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Gingrich, however, was reluctant, especially specially after he forced a government shutdown in 1995, hoping the public would blame Clinton. Instead, as Hemmer notes, Gingrich "lost badly to Clinton during the government shutdown," and then Clinton easily won the 1996 election. The whole gambit backfired, and yet when Gingrich "faced an insurgency in his ranks from his far-right flank," Hemmer explained, he gave in. Impeachment it was. 

That would lead to the end of Gingrich's career. Much like this year's elections, the 1998 midterms were supposed to bring big wins for Republicans. Instead, Democrats gained seats, largely because voters were disgusted by the spectacle of hypocritical Republicans impeaching Clinton over a personal failing and turned on the GOP. Gingrich was famously one of the biggest hypocrites, given his long history of adultery, which included an affair with a woman 23 years his junior — during the impeachment. 

As Parton notes, Republicans tell themselves it will be different this time, because they think they have a delicious spin to justify impeaching Biden: It's payback for Trump's two impeachments. She quotes Sen. Ted Cruz arguing that "Democrats weaponized impeachment" and "what's good for the goose is good for the gander."

Republicans' delicious spin on impeaching Biden is that it's payback for Trump's two impeachments. That will play will with rabid right-wingers — but why does Ted Cruz think it will play outside the true-believer base?

This argument will play well with rabid right-wingers, who love to tell themselves stories about how they and Trump are innocent victims of the "deep state" that is out to get conservative Americans for vague-but-sinister reasons. But Cruz clearly thinks the rest of America is stone-cold stupid, if he actually believes that argument will fly with anyone outside the true-believer Trump base.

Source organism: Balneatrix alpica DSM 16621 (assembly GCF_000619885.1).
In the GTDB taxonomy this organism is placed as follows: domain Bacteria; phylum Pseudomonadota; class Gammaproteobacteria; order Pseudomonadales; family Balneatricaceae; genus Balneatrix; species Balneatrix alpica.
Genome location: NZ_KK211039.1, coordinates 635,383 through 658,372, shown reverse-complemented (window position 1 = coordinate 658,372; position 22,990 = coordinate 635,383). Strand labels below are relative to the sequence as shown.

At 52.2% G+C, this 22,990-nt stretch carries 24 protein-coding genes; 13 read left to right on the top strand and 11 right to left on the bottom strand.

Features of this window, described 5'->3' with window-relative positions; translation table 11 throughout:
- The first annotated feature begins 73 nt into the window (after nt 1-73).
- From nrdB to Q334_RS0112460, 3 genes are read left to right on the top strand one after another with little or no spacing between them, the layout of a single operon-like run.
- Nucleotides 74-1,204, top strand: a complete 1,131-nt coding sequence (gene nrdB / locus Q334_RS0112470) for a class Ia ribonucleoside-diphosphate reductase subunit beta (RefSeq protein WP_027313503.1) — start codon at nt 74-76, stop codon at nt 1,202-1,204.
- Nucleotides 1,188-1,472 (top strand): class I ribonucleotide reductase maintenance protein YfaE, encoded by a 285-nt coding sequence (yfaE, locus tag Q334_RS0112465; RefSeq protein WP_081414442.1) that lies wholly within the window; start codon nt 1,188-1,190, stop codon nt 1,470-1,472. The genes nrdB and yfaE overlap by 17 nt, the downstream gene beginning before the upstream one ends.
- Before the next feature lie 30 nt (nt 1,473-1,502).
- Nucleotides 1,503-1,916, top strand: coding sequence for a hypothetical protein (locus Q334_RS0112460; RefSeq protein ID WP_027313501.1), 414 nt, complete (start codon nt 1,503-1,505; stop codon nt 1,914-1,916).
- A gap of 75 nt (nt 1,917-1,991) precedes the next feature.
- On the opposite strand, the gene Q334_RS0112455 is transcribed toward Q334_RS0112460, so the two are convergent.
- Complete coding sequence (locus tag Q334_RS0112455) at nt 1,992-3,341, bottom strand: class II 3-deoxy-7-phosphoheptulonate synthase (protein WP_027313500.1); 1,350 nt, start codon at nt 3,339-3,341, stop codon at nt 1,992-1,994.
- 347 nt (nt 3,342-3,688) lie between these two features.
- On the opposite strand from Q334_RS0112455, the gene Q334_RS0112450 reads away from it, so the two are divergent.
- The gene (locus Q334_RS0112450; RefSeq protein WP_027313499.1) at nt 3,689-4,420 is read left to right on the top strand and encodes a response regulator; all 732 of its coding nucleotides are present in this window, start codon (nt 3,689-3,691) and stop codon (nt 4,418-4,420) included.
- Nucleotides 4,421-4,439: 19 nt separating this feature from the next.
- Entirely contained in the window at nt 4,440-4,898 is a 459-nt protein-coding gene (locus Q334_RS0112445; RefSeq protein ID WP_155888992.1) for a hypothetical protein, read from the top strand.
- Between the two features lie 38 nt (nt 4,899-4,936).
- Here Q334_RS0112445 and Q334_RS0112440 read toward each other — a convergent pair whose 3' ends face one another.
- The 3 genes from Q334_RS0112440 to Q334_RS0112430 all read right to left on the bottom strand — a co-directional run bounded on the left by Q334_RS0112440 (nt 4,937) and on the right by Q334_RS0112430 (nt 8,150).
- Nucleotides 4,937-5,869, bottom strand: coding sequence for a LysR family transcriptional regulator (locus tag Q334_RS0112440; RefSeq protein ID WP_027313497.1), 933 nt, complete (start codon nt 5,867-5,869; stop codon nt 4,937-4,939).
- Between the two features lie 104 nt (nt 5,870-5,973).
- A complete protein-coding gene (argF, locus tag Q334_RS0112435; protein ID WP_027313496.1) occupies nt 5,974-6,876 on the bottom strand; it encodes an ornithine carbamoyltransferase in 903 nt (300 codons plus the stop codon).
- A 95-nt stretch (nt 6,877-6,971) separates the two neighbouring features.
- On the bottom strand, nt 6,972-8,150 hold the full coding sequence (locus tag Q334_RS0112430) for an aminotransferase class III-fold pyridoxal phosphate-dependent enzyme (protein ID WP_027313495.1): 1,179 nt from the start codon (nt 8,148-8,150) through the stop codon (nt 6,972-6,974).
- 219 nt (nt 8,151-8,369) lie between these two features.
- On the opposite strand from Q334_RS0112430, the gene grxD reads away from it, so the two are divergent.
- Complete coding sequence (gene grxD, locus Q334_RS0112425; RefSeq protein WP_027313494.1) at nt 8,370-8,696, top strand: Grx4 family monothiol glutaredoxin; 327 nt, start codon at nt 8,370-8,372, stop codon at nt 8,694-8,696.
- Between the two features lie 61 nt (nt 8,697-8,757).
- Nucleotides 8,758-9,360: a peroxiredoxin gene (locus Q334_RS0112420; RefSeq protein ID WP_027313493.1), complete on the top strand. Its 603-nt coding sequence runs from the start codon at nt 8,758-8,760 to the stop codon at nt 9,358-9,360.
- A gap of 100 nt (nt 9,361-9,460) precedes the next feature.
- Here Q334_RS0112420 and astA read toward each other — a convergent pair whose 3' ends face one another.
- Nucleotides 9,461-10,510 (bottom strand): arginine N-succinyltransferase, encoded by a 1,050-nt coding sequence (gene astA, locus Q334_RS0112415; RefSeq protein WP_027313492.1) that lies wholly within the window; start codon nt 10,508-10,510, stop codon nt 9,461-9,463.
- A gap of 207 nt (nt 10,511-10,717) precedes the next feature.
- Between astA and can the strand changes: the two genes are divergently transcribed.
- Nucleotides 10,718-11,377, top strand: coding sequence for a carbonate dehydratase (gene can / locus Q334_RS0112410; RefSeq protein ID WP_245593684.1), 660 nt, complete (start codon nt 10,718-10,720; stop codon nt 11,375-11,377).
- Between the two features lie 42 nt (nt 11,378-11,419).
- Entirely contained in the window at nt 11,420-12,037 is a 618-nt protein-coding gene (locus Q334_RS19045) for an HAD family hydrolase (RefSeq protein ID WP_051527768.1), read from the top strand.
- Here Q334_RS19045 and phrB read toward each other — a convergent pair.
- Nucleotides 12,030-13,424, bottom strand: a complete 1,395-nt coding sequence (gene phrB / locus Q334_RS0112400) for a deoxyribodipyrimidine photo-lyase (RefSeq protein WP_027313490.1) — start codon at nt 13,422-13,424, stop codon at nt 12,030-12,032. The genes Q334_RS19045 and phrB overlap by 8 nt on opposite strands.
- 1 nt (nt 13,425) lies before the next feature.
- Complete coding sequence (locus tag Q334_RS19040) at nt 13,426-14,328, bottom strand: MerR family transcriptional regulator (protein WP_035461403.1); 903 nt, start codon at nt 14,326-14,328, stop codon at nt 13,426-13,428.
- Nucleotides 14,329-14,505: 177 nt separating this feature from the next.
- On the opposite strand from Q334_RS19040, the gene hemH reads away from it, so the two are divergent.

Because here's the thing about both of Trump's impeachments: He was guilty. He was caught on tape trying to run an extortion scheme against the president of Ukraine. He incited a riot live on TV, in full view of the entire nation. These are the kinds of crimes that would land most people in prison, and he only got away with them because of his office and his political clout. Republicans barely pretended to have any other reason beyond perceived political expedience for their decision to acquit him in the Senate both times. 

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Whatever thin excuse Republicans may cook up to impeach Biden, it's unlikely to make much sense to people who don't live in the Fox News Cinematic Universe. Whatever Cruz thinks of the public's intelligence, most people know the difference between trying a guilty man and persecuting an innocent one. Going after Biden for made-up nonsense will likely play out like the impeachment of Clinton did, and perhaps even worse: It will serve as a stark reminder that the Republicans are controlled by the worst people in the country. (And in many cases are the worst people)

But even though we've seen this script play out before, Republicans leaders seem determined to act it out all over again. "Each Republican leader started by trying to co-opt the radicals," Hemmer explained. "Each ended by capitulating to them." They're trapped by the MAGA base for the same reason they're trapped by Trump. As bad as these people are for the party's image, they're also the source of most of their votes and a huge amount of their funding. Republicans can't win with the MAGA nuts, and can't win without them. So even though Kevin McCarthy knows full well that it's a losing proposition to impeach Biden, expect to allow the right-wing zealots to push him right off that cliff. 

By Amanda Marcotte

Amanda Marcotte is a senior politics writer at Salon and the author of "Troll Nation: How The Right Became Trump-Worshipping Monsters Set On Rat-F*cking Liberals, America, and Truth Itself." Follow her on Twitter @AmandaMarcotte and sign up for her biweekly politics newsletter, Standing Room Only.

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Related Topics ------------------------------------------

Analysis Bill Clinton Donald Trump Impeachment Joe Biden Kevin Mccarthy Newt Gingrich Republicans